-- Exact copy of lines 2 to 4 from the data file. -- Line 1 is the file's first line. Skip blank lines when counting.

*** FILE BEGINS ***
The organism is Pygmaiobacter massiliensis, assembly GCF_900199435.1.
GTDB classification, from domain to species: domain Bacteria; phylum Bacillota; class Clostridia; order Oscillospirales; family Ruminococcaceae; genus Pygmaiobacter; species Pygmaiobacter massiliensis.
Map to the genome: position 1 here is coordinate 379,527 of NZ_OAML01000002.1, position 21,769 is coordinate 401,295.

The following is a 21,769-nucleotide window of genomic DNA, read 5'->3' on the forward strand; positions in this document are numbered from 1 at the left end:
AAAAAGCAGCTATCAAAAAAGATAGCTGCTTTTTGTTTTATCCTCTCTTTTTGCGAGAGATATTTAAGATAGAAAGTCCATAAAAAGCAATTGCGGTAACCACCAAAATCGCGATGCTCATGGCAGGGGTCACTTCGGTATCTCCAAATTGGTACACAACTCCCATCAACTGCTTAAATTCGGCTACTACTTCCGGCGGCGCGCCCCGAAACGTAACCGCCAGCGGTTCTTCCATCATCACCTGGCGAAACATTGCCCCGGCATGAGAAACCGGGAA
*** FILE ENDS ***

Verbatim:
GTDB classification, from domain to species: domain Bacteria; phylum Bacillota; class Clostridia; order Oscillospirales; family Ruminococcaceae; genus Pygmaiobacter; species Pygmaiobacter massiliensis.
Map to the genome: position 1 here is coordinate 379,527 of NZ_OAML01000002.1, position 21,769 is coordinate 401,295.

The following is a 21,769-nucleotide window of genomic DNA, read 5'->3' on the forward strand; positions in this document are numbered from 1 at the left end: